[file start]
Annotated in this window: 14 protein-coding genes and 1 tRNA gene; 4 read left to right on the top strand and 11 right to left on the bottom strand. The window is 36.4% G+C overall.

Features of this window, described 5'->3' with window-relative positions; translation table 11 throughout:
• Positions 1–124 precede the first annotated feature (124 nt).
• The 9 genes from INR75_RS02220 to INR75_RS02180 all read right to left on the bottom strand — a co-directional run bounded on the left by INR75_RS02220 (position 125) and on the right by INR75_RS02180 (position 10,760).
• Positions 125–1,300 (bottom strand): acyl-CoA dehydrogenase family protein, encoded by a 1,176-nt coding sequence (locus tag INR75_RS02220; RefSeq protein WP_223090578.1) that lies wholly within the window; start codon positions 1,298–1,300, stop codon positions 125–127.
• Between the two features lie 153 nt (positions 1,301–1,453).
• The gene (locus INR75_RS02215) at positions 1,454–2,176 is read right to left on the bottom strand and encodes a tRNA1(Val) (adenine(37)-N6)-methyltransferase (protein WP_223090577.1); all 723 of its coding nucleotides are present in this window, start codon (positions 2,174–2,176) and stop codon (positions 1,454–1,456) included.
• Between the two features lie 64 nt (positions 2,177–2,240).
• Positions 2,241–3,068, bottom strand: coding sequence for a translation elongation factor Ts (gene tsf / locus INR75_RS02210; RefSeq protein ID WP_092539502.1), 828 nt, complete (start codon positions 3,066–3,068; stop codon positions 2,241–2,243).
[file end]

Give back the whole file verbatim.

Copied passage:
Annotated in this window: 14 protein-coding genes and 1 tRNA gene; 4 read left to right on the top strand and 11 right to left on the bottom strand. The window is 36.4% G+C overall.

Features of this window, described 5'->3' with window-relative positions; translation table 11 throughout:
• Positions 1–124 precede the first annotated feature (124 nt).
• The 9 genes from INR75_RS02220 to INR75_RS02180 all read right to left on the bottom strand — a co-directional run bounded on the left by INR75_RS02220 (position 125) and on the right by INR75_RS02180 (position 10,760).
• Positions 125–1,300 (bottom strand): acyl-CoA dehydrogenase family protein, encoded by a 1,176-nt coding sequence (locus tag INR75_RS02220; RefSeq protein WP_223090578.1) that lies wholly within the window; start codon positions 1,298–1,300, stop codon positions 125–127.
• Between the two features lie 153 nt (positions 1,301–1,453).
• The gene (locus INR75_RS02215) at positions 1,454–2,176 is read right to left on the bottom strand and encodes a tRNA1(Val) (adenine(37)-N6)-methyltransferase (protein WP_223090577.1); all 723 of its coding nucleotides are present in this window, start codon (positions 2,174–2,176) and stop codon (positions 1,454–1,456) included.
• Between the two features lie 64 nt (positions 2,177–2,240).
• Positions 2,241–3,068, bottom strand: coding sequence for a translation elongation factor Ts (gene tsf / locus INR75_RS02210; RefSeq protein ID WP_092539502.1), 828 nt, complete (start codon positions 3,066–3,068; stop codon positions 2,241–2,243).